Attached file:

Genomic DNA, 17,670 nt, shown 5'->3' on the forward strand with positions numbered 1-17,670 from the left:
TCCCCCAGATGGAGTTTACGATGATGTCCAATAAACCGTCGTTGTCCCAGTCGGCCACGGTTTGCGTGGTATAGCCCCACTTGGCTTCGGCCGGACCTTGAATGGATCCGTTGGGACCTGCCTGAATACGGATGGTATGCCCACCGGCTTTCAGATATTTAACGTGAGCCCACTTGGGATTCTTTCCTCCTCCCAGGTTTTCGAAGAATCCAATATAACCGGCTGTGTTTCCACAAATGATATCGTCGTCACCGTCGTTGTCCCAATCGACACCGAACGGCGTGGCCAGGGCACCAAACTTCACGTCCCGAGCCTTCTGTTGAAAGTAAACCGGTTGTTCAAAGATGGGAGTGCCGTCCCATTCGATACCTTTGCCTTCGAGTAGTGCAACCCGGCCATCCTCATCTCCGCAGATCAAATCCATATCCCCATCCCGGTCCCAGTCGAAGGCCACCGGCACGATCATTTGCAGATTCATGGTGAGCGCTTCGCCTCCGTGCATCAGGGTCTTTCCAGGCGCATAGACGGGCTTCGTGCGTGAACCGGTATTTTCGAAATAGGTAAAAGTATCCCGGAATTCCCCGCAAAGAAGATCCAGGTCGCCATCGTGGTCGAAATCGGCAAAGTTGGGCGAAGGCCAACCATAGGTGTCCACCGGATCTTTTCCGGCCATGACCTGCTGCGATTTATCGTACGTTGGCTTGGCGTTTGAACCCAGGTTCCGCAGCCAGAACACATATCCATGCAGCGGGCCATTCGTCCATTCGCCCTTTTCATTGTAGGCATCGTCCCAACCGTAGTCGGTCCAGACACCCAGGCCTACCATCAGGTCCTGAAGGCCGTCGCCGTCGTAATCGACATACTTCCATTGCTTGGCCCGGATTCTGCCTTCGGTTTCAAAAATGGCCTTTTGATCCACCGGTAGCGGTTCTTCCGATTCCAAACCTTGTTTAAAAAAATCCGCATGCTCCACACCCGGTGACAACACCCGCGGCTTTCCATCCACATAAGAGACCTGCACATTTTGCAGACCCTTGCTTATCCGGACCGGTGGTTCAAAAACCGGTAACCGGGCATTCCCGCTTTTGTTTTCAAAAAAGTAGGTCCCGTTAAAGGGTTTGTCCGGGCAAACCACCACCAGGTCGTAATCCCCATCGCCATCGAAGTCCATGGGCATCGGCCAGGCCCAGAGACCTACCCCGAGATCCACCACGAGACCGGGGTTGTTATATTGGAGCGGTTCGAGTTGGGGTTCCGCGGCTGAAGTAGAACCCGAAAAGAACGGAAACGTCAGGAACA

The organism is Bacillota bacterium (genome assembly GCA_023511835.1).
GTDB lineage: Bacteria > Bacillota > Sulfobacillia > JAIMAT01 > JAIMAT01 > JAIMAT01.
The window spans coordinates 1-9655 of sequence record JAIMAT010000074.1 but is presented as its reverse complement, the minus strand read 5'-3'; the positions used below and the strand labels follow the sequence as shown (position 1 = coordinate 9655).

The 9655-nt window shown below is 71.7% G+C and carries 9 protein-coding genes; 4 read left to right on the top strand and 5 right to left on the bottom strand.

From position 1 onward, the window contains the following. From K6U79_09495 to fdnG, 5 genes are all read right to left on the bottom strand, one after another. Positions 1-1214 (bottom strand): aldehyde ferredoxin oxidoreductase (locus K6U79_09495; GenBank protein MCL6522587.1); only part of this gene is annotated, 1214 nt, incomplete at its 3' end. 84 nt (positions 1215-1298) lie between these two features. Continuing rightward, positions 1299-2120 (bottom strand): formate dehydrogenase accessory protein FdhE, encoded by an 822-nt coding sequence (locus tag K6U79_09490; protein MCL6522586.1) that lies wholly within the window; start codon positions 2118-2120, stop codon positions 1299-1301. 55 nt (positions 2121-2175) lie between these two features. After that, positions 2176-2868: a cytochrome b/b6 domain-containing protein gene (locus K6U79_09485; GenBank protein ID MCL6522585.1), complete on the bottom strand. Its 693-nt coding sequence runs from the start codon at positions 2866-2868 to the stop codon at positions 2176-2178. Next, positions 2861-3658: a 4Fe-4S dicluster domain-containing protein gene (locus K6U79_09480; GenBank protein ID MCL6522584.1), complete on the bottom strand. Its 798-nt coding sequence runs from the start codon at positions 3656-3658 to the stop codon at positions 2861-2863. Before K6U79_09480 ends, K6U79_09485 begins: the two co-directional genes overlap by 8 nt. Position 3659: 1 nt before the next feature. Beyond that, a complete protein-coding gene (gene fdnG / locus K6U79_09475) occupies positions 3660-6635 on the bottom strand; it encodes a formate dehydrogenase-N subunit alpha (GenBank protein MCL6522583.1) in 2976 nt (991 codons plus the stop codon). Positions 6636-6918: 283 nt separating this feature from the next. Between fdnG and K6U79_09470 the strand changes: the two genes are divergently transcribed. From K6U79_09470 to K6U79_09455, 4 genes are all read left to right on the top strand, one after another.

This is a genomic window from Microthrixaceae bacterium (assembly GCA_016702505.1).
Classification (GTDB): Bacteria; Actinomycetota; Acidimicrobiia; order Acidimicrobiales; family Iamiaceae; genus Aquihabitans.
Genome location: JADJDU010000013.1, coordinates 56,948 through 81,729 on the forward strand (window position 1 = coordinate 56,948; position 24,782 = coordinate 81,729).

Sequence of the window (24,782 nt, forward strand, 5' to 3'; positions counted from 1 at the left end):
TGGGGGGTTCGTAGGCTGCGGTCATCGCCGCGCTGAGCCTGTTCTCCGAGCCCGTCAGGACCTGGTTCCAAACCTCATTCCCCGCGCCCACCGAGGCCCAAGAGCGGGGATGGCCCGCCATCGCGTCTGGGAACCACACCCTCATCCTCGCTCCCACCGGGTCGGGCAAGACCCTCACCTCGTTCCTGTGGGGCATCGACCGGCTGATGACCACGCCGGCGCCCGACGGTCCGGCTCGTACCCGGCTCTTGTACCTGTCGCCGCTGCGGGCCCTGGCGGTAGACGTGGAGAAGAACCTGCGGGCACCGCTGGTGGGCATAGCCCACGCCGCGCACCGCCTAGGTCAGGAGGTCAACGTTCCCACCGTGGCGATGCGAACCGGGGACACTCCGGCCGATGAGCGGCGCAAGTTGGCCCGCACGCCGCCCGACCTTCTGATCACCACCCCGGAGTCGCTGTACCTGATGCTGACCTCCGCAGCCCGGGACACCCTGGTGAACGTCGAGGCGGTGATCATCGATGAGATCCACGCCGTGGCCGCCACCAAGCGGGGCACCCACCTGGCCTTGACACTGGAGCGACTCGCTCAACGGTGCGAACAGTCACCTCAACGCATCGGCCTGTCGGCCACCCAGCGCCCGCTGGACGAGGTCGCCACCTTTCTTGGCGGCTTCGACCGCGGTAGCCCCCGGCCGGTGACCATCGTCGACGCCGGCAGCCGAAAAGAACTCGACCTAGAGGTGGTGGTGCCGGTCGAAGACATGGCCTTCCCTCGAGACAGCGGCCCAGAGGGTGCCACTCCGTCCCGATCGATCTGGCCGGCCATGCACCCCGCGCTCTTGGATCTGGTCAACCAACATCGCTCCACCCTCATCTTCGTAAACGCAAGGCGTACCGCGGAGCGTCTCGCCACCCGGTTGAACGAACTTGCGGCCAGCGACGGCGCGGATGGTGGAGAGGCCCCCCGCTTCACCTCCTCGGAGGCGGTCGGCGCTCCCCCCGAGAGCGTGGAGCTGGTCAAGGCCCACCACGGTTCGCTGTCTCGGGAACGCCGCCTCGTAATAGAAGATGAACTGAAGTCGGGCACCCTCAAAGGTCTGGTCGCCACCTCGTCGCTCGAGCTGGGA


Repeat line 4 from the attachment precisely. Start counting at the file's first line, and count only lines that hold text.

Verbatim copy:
GTDB lineage: Bacteria > Bacillota > Sulfobacillia > JAIMAT01 > JAIMAT01 > JAIMAT01.